- ILO & Unicef
- MoY “ministry of youth”
The job search club aim to activate and engage youth in job search activities in order to enable them to find a suitable job within the shortest period by fostering supporting network of individuals who share the same needs whilst receiving intensive coaching on job search related skills.
Job Clubs are two-week intensive job search support activities. Two facilitators assist a group of up to 16 young job seekers to find their way back into the labor market. Job Clubs have proven successful in many countries in Europe, in Canada, the US, Argentina and Central Asian countries, but are not yet widely known in North African and Arab states. Job Clubs use a specific methodology that activates and engages youth in job search activities during the Club, coaches them to reach out to the hidden job market and creates a support group and network that fosters successful job hunting.
This Manual for Job Club Facilitators is the product of a series of workshops, pilot tests, feedback sessions and revisions, in collaboration with the Egyptian Ministry of Youth and Sports, NGOs, and CAPSCU, the training center at the Cairo University Faculty of Engineering.
The Job Club method was first conceived as a behaviourally oriented, client-responsible model of job search and placement by Nathan H. Azrin in 1975.
The method is based on two main hypotheses:
(1) That job seekers can function independently and effectively in their own job search.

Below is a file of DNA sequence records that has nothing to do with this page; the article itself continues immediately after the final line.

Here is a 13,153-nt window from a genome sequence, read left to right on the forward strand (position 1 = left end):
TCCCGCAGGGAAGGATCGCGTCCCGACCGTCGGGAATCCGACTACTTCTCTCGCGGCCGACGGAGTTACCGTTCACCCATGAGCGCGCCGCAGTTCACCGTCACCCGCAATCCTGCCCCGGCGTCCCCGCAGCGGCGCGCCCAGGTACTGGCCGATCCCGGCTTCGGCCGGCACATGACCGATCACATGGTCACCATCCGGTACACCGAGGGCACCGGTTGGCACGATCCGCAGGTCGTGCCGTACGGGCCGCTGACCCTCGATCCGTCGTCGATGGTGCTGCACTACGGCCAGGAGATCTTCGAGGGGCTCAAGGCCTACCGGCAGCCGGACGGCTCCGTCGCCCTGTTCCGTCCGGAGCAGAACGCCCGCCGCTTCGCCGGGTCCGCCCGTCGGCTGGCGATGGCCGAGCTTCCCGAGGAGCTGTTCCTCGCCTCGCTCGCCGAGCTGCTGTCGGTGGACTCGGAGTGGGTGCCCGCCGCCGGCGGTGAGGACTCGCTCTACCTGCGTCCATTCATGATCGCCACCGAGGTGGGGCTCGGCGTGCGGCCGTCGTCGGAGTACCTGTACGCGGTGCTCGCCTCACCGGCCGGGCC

(2) That finding employment is in itself a full-time job, which is easier done with a group of people.
The Job Club methodology has since been updated to include more recent job search strategies, incorporating the latest information and communication technologies (ICT) and other innovations such as social media mechanisms in job finding. The latest revised version of a Job Club, was developed in 2014.
The club members meet daily for 2 weeks (10 days)
Each club member receives follow up for 3 months after the club
Each club is supported by 2 trained facilitators at a time
Each club is formed by a group of up to 16 young job seekers/members
- Job-seekers who lack adequate job search skills or the ability to market themselves to employers.
- Long-term (one-year) unemployed individuals.
- Individuals facing specific challenges to enter the labour market.
- 300 Jordanian, Syrian refugees and non-Jordanian youth aged between 18 and 26 years’ old.
- All Jordanian Governorates including the Syrian refugees camps”.